TBM does not target a duration. Rather it tries replicates the holdings bloomberg barclays u.s. aggregate bond index. The index is trying to mirror the market, and the market duration moves all over the time depending on supply and demand.

You mentioned the 79% turnover rate. That is mainly driven by the high turnover in the index which is driven by liquidity. In order for a price index to work you need a high volume in trades to generate price data. Only about 10% of the bond universe meets this criteria, and that 10% changes all the time. If a bond's trading volume falls it is kicked out and replaced with another bond. Happens all of the time.
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Re: Why are bond funds 1-X and not 0-X?

Post by not4me »

alex_686 wrote: Mon May 03, 2021 2:31 pm
not4me wrote: Mon May 03, 2021 1:34 pm ... TBM tracks a certain index which per recent reports had on december 31 2020 a dollar weighted average maturity of 8.6 years. The market tracked by that index may cause that number to shift over time. Events occur (think bankruptcies, bonds being called, etc). Dollars flow in & out of the fund. Some bonds are easier to sell than others. Sometimes, markets have liquidity issues making it hard to sell. So, the fund manager has to keep shifting across the spectrum of holdings -- not just at the 366 day mark!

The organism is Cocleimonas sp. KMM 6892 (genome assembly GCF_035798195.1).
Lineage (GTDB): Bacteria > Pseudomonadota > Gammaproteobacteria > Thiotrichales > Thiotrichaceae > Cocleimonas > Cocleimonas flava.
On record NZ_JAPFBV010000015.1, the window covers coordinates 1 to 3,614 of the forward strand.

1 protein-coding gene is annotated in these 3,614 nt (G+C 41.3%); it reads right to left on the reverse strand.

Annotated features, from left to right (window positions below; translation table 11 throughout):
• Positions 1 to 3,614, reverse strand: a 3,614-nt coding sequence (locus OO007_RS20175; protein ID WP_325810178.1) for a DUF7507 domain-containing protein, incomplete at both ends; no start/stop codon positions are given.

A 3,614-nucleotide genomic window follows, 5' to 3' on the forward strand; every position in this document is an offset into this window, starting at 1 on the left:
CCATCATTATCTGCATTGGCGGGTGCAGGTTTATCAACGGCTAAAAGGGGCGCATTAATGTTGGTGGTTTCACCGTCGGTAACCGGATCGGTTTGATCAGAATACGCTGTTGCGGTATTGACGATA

Many may be surprised that TBM for recent fiscal year showed a 79% turnover rate.
You have a fair amount of things backwards here.